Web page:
That’s all!

Has your own firewall blocked you? We have an app for that!

Server owners tend to be power users as they access multiple services (Web, control panel, email, SSH, etc) on their server within a very short time span. This can generally trigger an IP block at the firewall. If you happen to be on the go and haven’t had a chance to whitelist your mobile IP, you’re out of luck (well not really because we’re still here to help 24/7)! But power users are POWER users! So we empower them so they can unblock themselves without needing to enter a single request with us.

 

Firewall Unblock Tool

All you need to do from now on is access http://unblock.unixy.net/ and be unblocked from your server! And… done!

 

Enjoy

Largest DDoS Attack in the History of the Internet at 300Gbps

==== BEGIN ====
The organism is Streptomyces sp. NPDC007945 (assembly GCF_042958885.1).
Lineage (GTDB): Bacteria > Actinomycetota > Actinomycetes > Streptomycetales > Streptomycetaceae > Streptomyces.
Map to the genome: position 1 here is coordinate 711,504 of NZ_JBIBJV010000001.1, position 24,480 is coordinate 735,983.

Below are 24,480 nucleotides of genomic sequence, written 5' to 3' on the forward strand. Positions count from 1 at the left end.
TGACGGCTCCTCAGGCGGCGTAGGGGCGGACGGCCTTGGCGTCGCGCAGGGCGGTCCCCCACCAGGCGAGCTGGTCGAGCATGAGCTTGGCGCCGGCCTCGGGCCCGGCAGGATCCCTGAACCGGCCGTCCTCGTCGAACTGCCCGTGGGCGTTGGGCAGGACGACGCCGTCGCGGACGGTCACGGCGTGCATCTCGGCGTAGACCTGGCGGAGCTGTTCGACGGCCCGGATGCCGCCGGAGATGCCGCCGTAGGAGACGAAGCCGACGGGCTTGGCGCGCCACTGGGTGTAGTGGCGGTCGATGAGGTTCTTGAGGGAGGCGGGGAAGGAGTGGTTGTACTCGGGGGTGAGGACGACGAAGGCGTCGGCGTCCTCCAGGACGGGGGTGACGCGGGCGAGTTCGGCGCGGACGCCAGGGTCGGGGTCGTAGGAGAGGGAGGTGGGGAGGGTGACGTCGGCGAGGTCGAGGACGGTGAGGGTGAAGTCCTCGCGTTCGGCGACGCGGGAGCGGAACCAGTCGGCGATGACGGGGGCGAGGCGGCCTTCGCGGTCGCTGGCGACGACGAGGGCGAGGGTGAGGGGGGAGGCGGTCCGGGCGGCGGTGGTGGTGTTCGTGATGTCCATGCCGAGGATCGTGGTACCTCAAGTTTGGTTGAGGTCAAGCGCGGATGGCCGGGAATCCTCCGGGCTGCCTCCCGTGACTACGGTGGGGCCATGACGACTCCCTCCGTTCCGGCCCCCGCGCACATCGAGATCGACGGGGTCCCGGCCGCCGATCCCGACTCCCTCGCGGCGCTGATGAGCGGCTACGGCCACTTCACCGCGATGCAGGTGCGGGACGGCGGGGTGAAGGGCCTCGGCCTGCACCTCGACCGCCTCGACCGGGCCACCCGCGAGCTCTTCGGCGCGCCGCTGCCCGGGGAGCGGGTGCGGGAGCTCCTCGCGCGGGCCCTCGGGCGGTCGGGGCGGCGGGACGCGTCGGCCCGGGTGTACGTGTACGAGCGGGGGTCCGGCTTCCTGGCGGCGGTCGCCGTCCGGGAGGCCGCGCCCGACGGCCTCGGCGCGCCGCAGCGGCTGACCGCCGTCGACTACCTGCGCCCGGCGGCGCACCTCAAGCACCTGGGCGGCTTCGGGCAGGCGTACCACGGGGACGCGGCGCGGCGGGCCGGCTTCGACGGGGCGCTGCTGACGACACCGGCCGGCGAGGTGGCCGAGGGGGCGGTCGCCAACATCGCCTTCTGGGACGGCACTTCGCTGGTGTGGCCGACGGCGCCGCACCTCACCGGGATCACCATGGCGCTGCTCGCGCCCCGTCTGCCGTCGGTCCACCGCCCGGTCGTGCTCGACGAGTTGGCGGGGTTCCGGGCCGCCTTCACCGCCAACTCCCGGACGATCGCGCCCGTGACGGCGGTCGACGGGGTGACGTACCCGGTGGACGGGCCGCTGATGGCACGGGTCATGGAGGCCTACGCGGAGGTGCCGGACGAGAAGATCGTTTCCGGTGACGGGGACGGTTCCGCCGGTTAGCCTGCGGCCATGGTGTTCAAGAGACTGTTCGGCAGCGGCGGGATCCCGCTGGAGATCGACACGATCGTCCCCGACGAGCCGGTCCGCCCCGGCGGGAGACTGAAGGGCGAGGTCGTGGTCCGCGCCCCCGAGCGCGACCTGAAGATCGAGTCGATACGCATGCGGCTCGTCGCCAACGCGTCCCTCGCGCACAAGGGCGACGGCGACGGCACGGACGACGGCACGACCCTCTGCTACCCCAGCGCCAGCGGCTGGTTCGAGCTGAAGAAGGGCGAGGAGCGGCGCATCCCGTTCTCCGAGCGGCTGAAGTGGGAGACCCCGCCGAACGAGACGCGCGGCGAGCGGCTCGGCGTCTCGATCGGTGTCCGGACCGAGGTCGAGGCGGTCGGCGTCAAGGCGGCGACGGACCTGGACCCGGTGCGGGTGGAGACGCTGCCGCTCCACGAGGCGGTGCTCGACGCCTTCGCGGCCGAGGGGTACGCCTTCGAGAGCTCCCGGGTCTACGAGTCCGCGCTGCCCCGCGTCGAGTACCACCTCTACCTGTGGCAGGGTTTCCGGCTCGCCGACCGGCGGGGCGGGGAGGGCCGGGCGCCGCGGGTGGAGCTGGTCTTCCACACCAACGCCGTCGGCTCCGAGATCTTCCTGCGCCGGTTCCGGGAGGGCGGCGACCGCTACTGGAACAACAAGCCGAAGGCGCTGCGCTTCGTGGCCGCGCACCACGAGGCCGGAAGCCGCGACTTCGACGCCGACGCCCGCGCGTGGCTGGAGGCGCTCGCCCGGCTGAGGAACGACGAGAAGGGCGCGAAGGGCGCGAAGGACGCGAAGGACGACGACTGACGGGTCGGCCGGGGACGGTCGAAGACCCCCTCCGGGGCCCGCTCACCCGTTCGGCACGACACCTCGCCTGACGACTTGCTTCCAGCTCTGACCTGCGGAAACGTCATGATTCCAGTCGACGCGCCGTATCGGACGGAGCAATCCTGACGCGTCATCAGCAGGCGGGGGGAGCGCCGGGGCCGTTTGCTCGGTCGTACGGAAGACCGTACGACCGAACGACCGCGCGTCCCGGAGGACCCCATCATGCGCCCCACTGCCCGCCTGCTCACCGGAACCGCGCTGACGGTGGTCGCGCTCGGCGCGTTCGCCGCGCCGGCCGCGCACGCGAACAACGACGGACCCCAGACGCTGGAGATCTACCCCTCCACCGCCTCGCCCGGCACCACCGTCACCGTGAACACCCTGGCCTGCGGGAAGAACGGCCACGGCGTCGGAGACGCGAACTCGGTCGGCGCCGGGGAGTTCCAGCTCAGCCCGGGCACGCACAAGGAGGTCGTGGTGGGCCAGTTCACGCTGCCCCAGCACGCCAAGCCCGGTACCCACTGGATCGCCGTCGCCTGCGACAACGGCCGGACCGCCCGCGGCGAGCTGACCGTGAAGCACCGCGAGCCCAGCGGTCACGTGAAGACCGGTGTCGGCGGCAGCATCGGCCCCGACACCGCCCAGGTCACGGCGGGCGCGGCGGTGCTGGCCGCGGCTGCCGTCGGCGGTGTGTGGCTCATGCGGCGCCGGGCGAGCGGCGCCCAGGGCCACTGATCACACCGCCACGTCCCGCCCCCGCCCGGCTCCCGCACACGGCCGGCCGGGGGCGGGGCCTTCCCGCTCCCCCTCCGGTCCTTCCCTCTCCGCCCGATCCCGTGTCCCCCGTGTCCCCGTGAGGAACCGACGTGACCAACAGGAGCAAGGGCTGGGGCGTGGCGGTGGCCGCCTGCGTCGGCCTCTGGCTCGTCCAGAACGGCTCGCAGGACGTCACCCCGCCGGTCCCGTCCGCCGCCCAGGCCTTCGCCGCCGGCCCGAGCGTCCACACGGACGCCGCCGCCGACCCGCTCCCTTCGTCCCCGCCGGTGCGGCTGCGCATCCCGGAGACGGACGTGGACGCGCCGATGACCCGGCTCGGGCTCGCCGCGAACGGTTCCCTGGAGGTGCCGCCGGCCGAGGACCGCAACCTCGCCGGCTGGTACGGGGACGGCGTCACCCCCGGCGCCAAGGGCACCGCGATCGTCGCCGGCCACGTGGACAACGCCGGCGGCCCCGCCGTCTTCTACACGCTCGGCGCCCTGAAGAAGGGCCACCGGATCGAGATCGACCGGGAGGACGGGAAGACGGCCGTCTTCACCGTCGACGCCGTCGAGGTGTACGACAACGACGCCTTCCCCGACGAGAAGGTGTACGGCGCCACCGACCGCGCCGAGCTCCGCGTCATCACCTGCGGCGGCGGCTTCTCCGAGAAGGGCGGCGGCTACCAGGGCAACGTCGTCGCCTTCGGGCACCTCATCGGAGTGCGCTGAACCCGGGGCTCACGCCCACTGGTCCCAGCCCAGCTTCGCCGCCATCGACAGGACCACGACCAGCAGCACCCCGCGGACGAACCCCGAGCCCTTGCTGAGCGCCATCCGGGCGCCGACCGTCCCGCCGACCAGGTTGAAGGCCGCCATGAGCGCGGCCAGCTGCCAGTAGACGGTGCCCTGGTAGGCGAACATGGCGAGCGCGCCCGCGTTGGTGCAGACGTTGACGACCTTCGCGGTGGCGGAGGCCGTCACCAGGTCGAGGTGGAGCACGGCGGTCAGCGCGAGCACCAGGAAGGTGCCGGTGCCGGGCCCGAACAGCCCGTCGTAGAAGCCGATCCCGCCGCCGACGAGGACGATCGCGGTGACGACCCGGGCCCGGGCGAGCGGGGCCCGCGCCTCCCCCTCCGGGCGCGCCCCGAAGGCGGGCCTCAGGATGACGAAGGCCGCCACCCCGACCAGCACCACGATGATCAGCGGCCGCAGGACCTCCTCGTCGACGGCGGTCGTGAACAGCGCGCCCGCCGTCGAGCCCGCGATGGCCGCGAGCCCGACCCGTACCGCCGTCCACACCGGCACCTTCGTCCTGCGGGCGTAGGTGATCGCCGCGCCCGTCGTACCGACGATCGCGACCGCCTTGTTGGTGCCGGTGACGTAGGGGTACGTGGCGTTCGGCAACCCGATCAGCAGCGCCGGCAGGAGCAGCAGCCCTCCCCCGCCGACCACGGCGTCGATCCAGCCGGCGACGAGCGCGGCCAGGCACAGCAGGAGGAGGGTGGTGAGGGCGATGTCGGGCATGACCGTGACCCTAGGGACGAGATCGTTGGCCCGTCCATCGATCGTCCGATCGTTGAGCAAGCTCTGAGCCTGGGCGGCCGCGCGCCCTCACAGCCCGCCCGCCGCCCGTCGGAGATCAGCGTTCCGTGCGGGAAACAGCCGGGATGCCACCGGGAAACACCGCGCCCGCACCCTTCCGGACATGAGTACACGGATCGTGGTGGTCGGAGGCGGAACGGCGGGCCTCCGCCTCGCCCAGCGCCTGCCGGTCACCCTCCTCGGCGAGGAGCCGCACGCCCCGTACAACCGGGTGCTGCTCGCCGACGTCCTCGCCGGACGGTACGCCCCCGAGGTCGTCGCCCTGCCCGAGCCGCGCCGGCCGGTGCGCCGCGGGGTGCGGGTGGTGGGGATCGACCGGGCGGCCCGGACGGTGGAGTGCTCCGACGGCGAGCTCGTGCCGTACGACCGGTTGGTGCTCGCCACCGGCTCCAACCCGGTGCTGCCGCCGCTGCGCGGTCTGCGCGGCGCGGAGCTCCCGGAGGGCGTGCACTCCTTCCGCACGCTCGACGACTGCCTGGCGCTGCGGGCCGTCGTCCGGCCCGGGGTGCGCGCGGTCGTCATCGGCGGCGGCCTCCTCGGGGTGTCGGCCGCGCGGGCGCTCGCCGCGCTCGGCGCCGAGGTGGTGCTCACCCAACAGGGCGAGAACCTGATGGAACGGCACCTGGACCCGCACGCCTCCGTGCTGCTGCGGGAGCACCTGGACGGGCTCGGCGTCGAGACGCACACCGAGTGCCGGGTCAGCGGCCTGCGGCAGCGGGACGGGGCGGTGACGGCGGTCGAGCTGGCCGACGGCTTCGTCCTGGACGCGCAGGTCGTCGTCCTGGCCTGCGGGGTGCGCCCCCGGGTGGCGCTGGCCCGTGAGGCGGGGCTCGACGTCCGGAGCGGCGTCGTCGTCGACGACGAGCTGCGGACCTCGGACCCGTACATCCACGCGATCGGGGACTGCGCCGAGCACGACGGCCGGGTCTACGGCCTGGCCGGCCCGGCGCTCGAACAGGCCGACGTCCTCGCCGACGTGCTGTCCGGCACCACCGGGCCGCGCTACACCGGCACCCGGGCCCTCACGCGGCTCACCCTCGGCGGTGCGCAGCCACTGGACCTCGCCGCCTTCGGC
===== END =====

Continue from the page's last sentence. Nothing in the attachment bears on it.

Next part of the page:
Spamhaus has been the target of a DDoS attack, which has been reported to be the largest ever recorded in the history of the Internet at 300Gbps. Very few data centers have the aggregate network/carrier capacity of 300Gbps. But a 300Gbps DDoS attack is sure to put a nail in the coffin for any provider. In fact, it’s such a massive attack that it caused congestion for all Internet traffic. We’ve published an article on a novel and affordable way to mitigate a small scale DDoS using readily available open source tools like Nginx and Varnish using VPS nodes or dedicated servers.

Be sure to read the article since it explains the where, why, what, and who of DDoS!